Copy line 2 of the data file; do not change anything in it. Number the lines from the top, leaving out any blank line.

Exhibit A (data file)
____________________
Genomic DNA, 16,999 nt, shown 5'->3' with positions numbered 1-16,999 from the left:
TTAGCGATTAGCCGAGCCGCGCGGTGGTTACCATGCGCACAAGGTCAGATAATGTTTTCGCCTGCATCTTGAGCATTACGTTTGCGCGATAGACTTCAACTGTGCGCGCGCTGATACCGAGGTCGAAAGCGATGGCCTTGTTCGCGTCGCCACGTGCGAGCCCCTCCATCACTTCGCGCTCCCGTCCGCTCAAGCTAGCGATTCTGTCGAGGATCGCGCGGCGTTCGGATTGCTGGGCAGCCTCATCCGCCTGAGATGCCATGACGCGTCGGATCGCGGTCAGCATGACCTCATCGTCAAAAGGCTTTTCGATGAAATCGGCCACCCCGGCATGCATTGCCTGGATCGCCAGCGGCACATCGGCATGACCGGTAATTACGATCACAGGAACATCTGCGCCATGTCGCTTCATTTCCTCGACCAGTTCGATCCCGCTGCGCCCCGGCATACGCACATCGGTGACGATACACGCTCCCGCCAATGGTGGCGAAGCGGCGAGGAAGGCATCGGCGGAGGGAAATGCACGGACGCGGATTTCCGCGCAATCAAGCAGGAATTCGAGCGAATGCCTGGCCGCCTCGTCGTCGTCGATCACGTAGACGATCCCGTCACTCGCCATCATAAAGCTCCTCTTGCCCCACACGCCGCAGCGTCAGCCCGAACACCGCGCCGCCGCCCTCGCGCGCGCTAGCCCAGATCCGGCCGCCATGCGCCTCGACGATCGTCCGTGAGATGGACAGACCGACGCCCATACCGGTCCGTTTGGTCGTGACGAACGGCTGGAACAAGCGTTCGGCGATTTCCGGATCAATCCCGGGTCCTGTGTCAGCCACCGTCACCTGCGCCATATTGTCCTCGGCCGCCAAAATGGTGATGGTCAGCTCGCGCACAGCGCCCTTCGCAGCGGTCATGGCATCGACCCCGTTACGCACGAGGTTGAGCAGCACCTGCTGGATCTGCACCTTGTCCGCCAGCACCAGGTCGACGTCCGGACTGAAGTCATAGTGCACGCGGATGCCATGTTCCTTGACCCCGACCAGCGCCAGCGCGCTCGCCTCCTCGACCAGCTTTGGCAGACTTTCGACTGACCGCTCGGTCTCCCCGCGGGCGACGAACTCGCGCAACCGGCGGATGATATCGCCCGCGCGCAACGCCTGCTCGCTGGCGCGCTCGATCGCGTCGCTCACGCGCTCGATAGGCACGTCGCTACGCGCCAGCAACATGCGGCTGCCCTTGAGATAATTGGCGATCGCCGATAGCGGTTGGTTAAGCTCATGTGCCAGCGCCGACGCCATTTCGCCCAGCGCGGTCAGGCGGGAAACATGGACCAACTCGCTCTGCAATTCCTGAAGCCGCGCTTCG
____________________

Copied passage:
TTAGCGATTAGCCGAGCCGCGCGGTGGTTACCATGCGCACAAGGTCAGATAATGTTTTCGCCTGCATCTTGAGCATTACGTTTGCGCGATAGACTTCAACTGTGCGCGCGCTGATACCGAGGTCGAAAGCGATGGCCTTGTTCGCGTCGCCACGTGCGAGCCCCTCCATCACTTCGCGCTCCCGTCCGCTCAAGCTAGCGATTCTGTCGAGGATCGCGCGGCGTTCGGATTGCTGGGCAGCCTCATCCGCCTGAGATGCCATGACGCGTCGGATCGCGGTCAGCATGACCTCATCGTCAAAAGGCTTTTCGATGAAATCGGCCACCCCGGCATGCATTGCCTGGATCGCCAGCGGCACATCGGCATGACCGGTAATTACGATCACAGGAACATCTGCGCCATGTCGCTTCATTTCCTCGACCAGTTCGATCCCGCTGCGCCCCGGCATACGCACATCGGTGACGATACACGCTCCCGCCAATGGTGGCGAAGCGGCGAGGAAGGCATCGGCGGAGGGAAATGCACGGACGCGGATTTCCGCGCAATCAAGCAGGAATTCGAGCGAATGCCTGGCCGCCTCGTCGTCGTCGATCACGTAGACGATCCCGTCACTCGCCATCATAAAGCTCCTCTTGCCCCACACGCCGCAGCGTCAGCCCGAACACCGCGCCGCCGCCCTCGCGCGCGCTAGCCCAGATCCGGCCGCCATGCGCCTCGACGATCGTCCGTGAGATGGACAGACCGACGCCCATACCGGTCCGTTTGGTCGTGACGAACGGCTGGAACAAGCGTTCGGCGATTTCCGGATCAATCCCGGGTCCTGTGTCAGCCACCGTCACCTGCGCCATATTGTCCTCGGCCGCCAAAATGGTGATGGTCAGCTCGCGCACAGCGCCCTTCGCAGCGGTCATGGCATCGACCCCGTTACGCACGAGGTTGAGCAGCACCTGCTGGATCTGCACCTTGTCCGCCAGCACCAGGTCGACGTCCGGACTGAAGTCATAGTGCACGCGGATGCCATGTTCCTTGACCCCGACCAGCGCCAGCGCGCTCGCCTCCTCGACCAGCTTTGGCAGACTTTCGACTGACCGCTCGGTCTCCCCGCGGGCGACGAACTCGCGCAACCGGCGGATGATATCGCCCGCGCGCAACGCCTGCTCGCTGGCGCGCTCGATCGCGTCGCTCACGCGCTCGATAGGCACGTCGCTACGCGCCAGCAACATGCGGCTGCCCTTGAGATAATTGGCGATCGCCGATAGCGGTTGGTTAAGCTCATGTGCCAGCGCCGACGCCATTTCGCCCAGCGCGGTCAGGCGGGAAACATGGACCAACTCGCTCTGCAATTCCTGAAGCCGCGCTTCG